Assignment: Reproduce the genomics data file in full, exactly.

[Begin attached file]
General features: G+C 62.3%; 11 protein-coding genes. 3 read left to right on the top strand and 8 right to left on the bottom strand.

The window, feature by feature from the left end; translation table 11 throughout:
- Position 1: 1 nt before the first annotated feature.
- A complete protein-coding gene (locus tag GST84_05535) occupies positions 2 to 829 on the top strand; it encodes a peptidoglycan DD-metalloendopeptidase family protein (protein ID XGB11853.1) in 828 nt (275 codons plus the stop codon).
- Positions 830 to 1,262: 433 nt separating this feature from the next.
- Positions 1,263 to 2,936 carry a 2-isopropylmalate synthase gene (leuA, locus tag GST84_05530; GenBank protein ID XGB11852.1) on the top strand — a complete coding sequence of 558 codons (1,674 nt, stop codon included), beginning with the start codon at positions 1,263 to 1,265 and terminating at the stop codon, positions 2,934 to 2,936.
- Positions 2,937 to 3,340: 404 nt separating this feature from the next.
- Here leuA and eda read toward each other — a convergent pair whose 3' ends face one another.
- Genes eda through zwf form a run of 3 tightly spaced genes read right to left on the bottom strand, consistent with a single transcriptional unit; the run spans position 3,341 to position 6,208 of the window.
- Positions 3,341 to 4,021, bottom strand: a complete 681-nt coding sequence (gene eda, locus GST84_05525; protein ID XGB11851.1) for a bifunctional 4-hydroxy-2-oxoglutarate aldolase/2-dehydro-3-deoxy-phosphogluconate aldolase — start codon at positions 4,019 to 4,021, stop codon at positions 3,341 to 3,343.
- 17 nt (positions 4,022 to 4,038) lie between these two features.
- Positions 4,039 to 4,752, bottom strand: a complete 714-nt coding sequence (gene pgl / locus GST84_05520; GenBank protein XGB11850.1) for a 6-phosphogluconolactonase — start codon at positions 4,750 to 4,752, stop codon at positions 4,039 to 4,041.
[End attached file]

General features: G+C 62.3%; 11 protein-coding genes. 3 read left to right on the top strand and 8 right to left on the bottom strand.

The window, feature by feature from the left end; translation table 11 throughout:
- Position 1: 1 nt before the first annotated feature.
- A complete protein-coding gene (locus tag GST84_05535) occupies positions 2 to 829 on the top strand; it encodes a peptidoglycan DD-metalloendopeptidase family protein (protein ID XGB11853.1) in 828 nt (275 codons plus the stop codon).
- Positions 830 to 1,262: 433 nt separating this feature from the next.
- Positions 1,263 to 2,936 carry a 2-isopropylmalate synthase gene (leuA, locus tag GST84_05530; GenBank protein ID XGB11852.1) on the top strand — a complete coding sequence of 558 codons (1,674 nt, stop codon included), beginning with the start codon at positions 1,263 to 1,265 and terminating at the stop codon, positions 2,934 to 2,936.
- Positions 2,937 to 3,340: 404 nt separating this feature from the next.
- Here leuA and eda read toward each other — a convergent pair whose 3' ends face one another.
- Genes eda through zwf form a run of 3 tightly spaced genes read right to left on the bottom strand, consistent with a single transcriptional unit; the run spans position 3,341 to position 6,208 of the window.
- Positions 3,341 to 4,021, bottom strand: a complete 681-nt coding sequence (gene eda, locus GST84_05525; protein ID XGB11851.1) for a bifunctional 4-hydroxy-2-oxoglutarate aldolase/2-dehydro-3-deoxy-phosphogluconate aldolase — start codon at positions 4,019 to 4,021, stop codon at positions 3,341 to 3,343.
- 17 nt (positions 4,022 to 4,038) lie between these two features.
- Positions 4,039 to 4,752, bottom strand: a complete 714-nt coding sequence (gene pgl / locus GST84_05520; GenBank protein XGB11850.1) for a 6-phosphogluconolactonase — start codon at positions 4,750 to 4,752, stop codon at positions 4,039 to 4,041.